I was never a fan of recipes. Even less so when I heard that I have to apply them by the book. What I found over years was that books rarely, if ever, describe a context that is close enough to mine. This means that specific solutions wouldn’t be applicable in the same way as described in the original source.
This is why I typically look for more abstracted knowledge and treat more context-dependent advice as rather inspiration that a real advice.
From what I see that’s not a common attitude. I am surprised how frequently at conferences I would hear an argument that the sessions weren’t practical enough only because there was no recipe included. This is only a symptom though.
A root cause for that is more general way of thinking and approaching problems. Something that we see over and over again when we’re looking at all sorts of transformations and change programs.
People copy the most visible, obvious, and frequently least important practices.
Jeffrey Pfeffer & Robert Sutton
Our bias toward practices is there not without a reason. After all, we’ve heard success stories. What Toyota were doing to take over the lead in automotive industry. The early successes of companies adopting Agile methods. There were plenty of recipes in the stories. After all that’s what we first see when we are looking at the organizations.
The tricky part is that practices, techniques, tools and methods are just a tip of the iceberg. On one hand this is exactly what we see when we look at the sea. On the other there’s this ten times bigger part that is below the waterline. The underwater part is there and it is exactly what keep the tip above the water.
In other words if we took just the visible tip of the iceberg and put it back to water the result wouldn’t be nearly as impressive.
This metaphor is very relevant to how organizational changes happen. The thing we keep hearing about in experience reports and success stories is just a small part of the whole context. Unless we understand what’s hidden below the waterline copying the visible part doesn’t make any sense.
A thing beyond any practice is a principle. If we are talking about visualization we are implicitly talking about providing transparency and improving understanding of work too. Providing transparency is not a practice. It is a principle that can be embodied by a whole lot of practices.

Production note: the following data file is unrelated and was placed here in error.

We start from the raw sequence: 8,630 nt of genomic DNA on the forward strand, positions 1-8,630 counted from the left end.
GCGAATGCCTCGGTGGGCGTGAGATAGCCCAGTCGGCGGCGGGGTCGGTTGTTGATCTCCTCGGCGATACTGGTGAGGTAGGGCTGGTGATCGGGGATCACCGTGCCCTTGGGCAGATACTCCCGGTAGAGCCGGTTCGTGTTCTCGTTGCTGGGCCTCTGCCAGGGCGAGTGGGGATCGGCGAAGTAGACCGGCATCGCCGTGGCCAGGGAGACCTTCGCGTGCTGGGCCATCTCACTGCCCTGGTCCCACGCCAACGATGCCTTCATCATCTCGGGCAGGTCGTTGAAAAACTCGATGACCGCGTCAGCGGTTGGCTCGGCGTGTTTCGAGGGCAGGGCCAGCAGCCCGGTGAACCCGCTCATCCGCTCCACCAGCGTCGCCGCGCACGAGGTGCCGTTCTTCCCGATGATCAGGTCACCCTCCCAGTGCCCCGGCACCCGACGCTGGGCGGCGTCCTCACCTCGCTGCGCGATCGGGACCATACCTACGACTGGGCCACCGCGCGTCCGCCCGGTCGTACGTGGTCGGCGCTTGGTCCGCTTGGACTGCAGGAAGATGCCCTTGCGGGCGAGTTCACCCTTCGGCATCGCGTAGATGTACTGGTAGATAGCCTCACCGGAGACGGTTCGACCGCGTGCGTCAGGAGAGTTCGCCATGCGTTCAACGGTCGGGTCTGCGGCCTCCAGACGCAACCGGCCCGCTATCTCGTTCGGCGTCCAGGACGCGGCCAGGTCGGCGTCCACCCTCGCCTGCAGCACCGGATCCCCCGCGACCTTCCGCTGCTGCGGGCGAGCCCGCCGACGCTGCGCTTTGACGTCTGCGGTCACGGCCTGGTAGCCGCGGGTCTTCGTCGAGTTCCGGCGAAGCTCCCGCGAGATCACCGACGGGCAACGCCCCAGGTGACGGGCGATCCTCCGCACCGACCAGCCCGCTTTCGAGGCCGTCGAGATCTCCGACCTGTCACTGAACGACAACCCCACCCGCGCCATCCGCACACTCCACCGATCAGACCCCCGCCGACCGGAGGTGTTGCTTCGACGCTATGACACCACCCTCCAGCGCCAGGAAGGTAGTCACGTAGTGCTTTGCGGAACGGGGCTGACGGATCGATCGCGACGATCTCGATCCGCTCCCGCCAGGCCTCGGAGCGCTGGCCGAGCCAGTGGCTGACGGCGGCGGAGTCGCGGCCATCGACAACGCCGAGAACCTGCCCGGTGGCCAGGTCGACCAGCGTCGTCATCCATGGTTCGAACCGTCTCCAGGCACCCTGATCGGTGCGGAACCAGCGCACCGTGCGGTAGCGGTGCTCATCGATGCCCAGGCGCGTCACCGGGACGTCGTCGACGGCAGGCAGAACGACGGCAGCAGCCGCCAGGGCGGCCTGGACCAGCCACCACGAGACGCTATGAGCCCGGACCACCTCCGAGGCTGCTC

The interesting part is that there are principles behind practices but there are also principles that are embraced by an organization. If these two sets aren’t aligned applying a specific practice won’t work.
Let me illustrate that with a story. There was a team of software architects in a company where Kanban was being rolled out across multiple teams. In that specific team there was a huge resistance even at the earliest stages, which is simply visualizing work.
What was happening under the hood was that transparency provided by visualization was a threat for people working on the team. They were simply accomplishing very little. Most of the time they would spend time on meetings, discussions, etc. Transparency was a threat for their sense of safety, thus the resistance.
Without understanding a deeper context though one would wonder what the heck was happening and why a method wouldn’t yield similar results as in another environment.
The part that goes even deeper are values. When talking about values there’s one thing that typically comes to mind, which is all sorts of visions and mission statements, etc. This is where we will find values a company cares about. To be more precise: what an organization claims to care about.
The problem with these is that very commonly there is a huge authenticity gap between the pretense and everyday behaviors of leaders and people in an organization.
One value that would be mentioned pretty much universally is quality. Every single organization cares about high quality, right? Well, so they say, at least.
A good question is what values are expressed by everyday behaviors. If a developer hears that there’s no time to write unit tests and they’re supposed to build ore features or no one really cares whether a build is green or red, what does that tell you about real values of a company?
In fact, the pretense almost doesn’t matter at all. It plays its role only to build up frustration of people who see inauthenticity of the message. The values that matter would be those illustrated by behaviors. In many cases we would realize that it would mean utilization optimization, disrespecting people, lack of transparency, etc.
Again, this is important because we can find values behind practices. If we take Kanban as an example we can use Mike Burrows’ take on Kanban values. Now, an interesting question would be how these values are aligned with values embraced by an organization.
If they are not the impact of introducing the method would either be very limited, or non-existent or even negative. This is true for any method or practice out there.
The bottom line of that is we need to be mindful in applying practices, tools and methods. It goes really far as not only does it mean initial deep understanding of the tools we use but also understanding of our own organization.
This is against “fake it till you make it” attitude that I frequently see. In fact, in a specific context “making it” may not even be possible and without understanding the lower part of the iceberg we won’t be able to figure out what’s going wrong and why our efforts are futile.
Paying attention to principles and values also enables learning. Without that we will simply copy the same tools we already know, no matter how applicable they are in a specific context. This is by the way what many agile coaches do.
Mindful use of practice leads to learning; mindless use of practice leads to cargo cult.